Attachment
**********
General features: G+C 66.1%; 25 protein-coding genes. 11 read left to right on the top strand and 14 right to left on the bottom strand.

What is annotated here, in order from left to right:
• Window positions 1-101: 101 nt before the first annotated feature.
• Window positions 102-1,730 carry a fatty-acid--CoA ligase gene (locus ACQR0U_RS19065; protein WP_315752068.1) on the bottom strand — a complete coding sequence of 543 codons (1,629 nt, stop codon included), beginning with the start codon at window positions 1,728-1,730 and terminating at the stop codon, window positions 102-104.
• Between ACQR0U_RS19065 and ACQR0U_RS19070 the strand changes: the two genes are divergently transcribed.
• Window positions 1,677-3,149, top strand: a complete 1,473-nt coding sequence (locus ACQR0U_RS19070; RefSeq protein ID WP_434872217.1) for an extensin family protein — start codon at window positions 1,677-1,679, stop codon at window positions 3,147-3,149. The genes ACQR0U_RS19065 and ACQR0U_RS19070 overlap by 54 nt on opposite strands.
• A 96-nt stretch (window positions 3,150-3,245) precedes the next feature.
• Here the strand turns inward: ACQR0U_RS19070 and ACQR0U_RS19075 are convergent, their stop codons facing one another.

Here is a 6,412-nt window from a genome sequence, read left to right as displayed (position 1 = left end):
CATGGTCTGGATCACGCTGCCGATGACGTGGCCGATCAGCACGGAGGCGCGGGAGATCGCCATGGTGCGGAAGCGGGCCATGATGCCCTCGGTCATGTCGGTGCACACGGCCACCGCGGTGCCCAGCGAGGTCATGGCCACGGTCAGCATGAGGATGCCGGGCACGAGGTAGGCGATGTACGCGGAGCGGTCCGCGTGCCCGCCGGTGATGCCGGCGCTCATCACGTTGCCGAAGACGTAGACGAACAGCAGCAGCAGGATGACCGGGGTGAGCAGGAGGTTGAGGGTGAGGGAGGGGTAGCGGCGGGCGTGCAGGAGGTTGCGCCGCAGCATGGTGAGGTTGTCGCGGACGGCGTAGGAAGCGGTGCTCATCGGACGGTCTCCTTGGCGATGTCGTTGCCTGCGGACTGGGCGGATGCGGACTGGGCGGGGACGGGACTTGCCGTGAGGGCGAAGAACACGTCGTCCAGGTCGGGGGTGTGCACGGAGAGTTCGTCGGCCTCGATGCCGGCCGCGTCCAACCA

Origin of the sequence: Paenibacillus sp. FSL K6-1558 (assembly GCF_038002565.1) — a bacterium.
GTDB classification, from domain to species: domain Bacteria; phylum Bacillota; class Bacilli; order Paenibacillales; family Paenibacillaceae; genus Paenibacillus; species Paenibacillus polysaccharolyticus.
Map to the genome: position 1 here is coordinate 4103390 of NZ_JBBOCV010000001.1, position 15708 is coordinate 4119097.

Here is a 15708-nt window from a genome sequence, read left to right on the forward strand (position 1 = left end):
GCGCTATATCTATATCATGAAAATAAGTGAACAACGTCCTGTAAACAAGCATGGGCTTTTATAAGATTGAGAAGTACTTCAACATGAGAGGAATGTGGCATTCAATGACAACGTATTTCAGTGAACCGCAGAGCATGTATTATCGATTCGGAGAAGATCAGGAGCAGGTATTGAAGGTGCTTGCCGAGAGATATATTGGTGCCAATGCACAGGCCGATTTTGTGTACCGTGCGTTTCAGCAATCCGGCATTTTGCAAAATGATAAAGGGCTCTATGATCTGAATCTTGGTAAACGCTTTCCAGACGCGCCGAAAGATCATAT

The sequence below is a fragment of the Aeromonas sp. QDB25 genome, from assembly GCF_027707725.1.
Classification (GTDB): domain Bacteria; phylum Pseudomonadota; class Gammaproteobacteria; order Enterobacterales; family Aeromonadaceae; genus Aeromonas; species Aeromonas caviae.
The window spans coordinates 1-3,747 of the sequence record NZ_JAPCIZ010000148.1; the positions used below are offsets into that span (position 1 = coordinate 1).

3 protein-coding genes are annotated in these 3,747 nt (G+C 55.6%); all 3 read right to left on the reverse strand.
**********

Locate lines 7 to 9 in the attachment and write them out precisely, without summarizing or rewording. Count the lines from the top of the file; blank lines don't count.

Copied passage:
• A 96-nt stretch (window positions 3,150-3,245) precedes the next feature.
• Here the strand turns inward: ACQR0U_RS19070 and ACQR0U_RS19075 are convergent, their stop codons facing one another.

Here is a 6,412-nt window from a genome sequence, read left to right as displayed (position 1 = left end):